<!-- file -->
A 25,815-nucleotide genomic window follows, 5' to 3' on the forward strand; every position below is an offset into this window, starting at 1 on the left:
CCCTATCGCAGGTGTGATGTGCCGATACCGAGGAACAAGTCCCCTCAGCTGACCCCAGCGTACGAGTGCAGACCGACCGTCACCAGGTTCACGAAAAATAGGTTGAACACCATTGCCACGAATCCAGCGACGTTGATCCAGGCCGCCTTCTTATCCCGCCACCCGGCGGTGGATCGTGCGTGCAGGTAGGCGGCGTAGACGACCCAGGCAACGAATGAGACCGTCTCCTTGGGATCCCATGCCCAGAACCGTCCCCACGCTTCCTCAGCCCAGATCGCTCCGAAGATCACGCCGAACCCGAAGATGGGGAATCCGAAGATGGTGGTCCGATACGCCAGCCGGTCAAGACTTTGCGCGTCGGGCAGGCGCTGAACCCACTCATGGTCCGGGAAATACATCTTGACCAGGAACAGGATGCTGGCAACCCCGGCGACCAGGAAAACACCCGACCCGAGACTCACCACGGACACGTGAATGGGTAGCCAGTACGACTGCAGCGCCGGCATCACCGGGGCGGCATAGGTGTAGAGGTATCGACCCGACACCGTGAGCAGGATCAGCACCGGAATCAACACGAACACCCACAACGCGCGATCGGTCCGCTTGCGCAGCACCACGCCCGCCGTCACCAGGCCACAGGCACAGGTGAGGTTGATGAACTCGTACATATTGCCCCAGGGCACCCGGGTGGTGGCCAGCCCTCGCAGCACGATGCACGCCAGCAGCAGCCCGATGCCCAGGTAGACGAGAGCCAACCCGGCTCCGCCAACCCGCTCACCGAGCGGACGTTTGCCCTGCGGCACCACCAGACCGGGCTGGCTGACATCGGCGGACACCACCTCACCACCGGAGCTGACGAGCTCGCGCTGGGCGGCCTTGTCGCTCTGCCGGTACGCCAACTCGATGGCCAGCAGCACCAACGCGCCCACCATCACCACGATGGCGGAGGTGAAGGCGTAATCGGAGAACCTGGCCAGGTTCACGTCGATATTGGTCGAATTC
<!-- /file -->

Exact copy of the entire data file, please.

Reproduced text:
A 25,815-nucleotide genomic window follows, 5' to 3' on the forward strand; every position below is an offset into this window, starting at 1 on the left:
CCCTATCGCAGGTGTGATGTGCCGATACCGAGGAACAAGTCCCCTCAGCTGACCCCAGCGTACGAGTGCAGACCGACCGTCACCAGGTTCACGAAAAATAGGTTGAACACCATTGCCACGAATCCAGCGACGTTGATCCAGGCCGCCTTCTTATCCCGCCACCCGGCGGTGGATCGTGCGTGCAGGTAGGCGGCGTAGACGACCCAGGCAACGAATGAGACCGTCTCCTTGGGATCCCATGCCCAGAACCGTCCCCACGCTTCCTCAGCCCAGATCGCTCCGAAGATCACGCCGAACCCGAAGATGGGGAATCCGAAGATGGTGGTCCGATACGCCAGCCGGTCAAGACTTTGCGCGTCGGGCAGGCGCTGAACCCACTCATGGTCCGGGAAATACATCTTGACCAGGAACAGGATGCTGGCAACCCCGGCGACCAGGAAAACACCCGACCCGAGACTCACCACGGACACGTGAATGGGTAGCCAGTACGACTGCAGCGCCGGCATCACCGGGGCGGCATAGGTGTAGAGGTATCGACCCGACACCGTGAGCAGGATCAGCACCGGAATCAACACGAACACCCACAACGCGCGATCGGTCCGCTTGCGCAGCACCACGCCCGCCGTCACCAGGCCACAGGCACAGGTGAGGTTGATGAACTCGTACATATTGCCCCAGGGCACCCGGGTGGTGGCCAGCCCTCGCAGCACGATGCACGCCAGCAGCAGCCCGATGCCCAGGTAGACGAGAGCCAACCCGGCTCCGCCAACCCGCTCACCGAGCGGACGTTTGCCCTGCGGCACCACCAGACCGGGCTGGCTGACATCGGCGGACACCACCTCACCACCGGAGCTGACGAGCTCGCGCTGGGCGGCCTTGTCGCTCTGCCGGTACGCCAACTCGATGGCCAGCAGCACCAACGCGCCCACCATCACCACGATGGCGGAGGTGAAGGCGTAATCGGAGAACCTGGCCAGGTTCACGTCGATATTGGTCGAATTC